Ahrefs is another of the top-tier link explorers in the industry today, competing with Majestic. It has several different tools, each with a bunch of metrics you can explore to use for your reporting. The site explorer is a general backlink profile study, which shows you the number of pages and backlinks coming in to your site, the traffic estimates, the ranking and rating for both URLs and domains as a whole, and a global ranking just for fun. It’s the most comparable to PageRank and works pretty well.
Other tools include the positions explorer, which helps look over your organic search rankings, and the content explorer, which shows you ranking and trending content in your niche, including your own positioning. There’s more data you can study, of course, but the main rankings for useful comparative analysis are contained in these tools.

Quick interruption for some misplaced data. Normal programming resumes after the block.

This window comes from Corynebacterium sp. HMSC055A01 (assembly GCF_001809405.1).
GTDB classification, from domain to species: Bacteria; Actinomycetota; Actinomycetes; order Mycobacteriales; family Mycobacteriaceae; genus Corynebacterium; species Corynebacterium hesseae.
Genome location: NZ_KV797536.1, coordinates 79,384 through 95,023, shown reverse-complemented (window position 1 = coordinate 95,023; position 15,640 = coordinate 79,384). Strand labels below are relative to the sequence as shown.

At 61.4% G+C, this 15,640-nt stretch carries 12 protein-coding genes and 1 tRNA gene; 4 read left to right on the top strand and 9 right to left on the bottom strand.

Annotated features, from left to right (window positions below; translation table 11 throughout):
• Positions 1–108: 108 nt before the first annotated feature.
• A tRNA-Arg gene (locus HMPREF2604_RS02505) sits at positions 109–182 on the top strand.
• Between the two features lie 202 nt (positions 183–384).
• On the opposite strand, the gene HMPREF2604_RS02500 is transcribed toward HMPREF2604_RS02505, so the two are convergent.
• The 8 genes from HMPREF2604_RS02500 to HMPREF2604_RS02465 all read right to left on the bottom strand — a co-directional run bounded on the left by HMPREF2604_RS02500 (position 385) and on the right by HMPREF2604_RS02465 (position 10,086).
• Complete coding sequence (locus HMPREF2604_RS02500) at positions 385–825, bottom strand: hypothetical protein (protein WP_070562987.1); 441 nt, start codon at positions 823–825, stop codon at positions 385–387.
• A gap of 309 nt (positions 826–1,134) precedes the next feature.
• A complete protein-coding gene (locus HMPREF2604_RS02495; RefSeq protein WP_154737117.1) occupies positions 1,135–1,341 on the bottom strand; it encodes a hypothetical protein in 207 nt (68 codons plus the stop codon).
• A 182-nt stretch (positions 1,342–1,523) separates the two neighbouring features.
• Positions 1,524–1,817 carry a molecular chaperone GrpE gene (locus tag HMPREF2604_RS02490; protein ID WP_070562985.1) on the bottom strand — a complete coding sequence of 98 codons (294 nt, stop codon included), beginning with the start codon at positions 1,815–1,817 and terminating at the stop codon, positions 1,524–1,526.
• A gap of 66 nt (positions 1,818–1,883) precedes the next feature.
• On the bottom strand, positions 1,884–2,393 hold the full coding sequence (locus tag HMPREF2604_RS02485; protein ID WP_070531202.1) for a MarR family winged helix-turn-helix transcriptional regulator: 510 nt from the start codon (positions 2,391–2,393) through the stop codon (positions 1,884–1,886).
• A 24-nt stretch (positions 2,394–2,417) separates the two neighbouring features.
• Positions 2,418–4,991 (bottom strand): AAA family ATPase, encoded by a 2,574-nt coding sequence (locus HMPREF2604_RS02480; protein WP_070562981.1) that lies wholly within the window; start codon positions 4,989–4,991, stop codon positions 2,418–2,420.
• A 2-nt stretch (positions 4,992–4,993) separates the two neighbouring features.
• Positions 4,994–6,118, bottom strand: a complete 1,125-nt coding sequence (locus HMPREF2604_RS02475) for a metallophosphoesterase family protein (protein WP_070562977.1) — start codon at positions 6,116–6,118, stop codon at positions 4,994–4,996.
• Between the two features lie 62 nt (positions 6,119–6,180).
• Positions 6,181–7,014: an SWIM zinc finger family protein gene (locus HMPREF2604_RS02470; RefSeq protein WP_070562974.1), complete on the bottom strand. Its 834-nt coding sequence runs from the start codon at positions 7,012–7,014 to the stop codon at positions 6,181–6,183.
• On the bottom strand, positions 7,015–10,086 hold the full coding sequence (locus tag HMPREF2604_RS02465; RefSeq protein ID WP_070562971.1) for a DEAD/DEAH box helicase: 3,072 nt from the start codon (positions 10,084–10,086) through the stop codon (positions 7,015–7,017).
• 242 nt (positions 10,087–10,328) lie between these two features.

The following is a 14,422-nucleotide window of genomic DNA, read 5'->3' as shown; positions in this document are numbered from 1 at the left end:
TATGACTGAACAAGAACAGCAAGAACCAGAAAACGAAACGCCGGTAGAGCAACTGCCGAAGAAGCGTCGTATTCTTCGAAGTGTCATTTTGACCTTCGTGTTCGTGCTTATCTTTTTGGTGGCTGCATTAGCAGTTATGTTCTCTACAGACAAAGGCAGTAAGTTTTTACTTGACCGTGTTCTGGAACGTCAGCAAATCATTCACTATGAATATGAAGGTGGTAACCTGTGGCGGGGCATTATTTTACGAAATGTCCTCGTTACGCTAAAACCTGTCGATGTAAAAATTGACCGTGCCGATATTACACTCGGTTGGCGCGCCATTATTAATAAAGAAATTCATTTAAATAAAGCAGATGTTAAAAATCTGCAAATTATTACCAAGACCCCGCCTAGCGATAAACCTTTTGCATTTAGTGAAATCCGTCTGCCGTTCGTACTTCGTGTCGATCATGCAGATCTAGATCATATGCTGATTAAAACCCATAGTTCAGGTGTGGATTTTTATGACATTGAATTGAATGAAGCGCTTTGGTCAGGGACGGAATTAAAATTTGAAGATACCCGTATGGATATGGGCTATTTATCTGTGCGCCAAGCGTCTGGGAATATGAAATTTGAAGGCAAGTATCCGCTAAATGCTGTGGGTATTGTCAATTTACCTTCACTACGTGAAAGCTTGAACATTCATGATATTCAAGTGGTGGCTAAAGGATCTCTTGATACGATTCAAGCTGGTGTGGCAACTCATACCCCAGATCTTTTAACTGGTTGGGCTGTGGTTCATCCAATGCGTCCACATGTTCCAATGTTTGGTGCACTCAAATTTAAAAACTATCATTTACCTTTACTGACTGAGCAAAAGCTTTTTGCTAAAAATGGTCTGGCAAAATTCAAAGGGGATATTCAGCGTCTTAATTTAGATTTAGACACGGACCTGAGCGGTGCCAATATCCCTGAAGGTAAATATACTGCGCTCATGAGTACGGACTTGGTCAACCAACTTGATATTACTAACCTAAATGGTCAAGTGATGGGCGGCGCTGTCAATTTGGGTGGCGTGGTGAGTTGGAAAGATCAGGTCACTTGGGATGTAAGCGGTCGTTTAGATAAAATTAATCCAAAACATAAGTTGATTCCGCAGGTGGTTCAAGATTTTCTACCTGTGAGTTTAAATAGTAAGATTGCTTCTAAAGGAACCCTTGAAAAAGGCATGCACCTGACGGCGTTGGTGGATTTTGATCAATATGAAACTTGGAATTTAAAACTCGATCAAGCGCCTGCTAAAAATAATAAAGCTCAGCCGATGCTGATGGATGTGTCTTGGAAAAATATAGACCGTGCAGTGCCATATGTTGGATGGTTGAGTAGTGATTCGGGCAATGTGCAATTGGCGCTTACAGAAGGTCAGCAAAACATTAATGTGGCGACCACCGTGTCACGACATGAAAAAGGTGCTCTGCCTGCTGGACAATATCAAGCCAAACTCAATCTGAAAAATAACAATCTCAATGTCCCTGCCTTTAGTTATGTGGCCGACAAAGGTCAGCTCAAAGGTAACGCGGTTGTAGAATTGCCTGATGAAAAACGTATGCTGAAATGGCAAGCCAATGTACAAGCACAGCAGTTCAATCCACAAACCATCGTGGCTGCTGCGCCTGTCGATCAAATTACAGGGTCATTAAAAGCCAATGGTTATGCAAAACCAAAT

This is a smaller tool, and it’s actually less useful in general for a comparative analysis, because it’s not an internet-wide tool. Rather than dealing with link value from all the sites in Google’s index, Oncrawl’s tool focused entirely on your site itself. It uses a general database to determine the value of your pages, and analyzes your internal linking to find opportunities for distributing link juice internally in a more optimized manner.
There are a bunch of other tools out there that measure links as well, but the best are already on this list. If you find yourself needing something more, you might consider deeper analytics tools, and looking at metrics other than just links.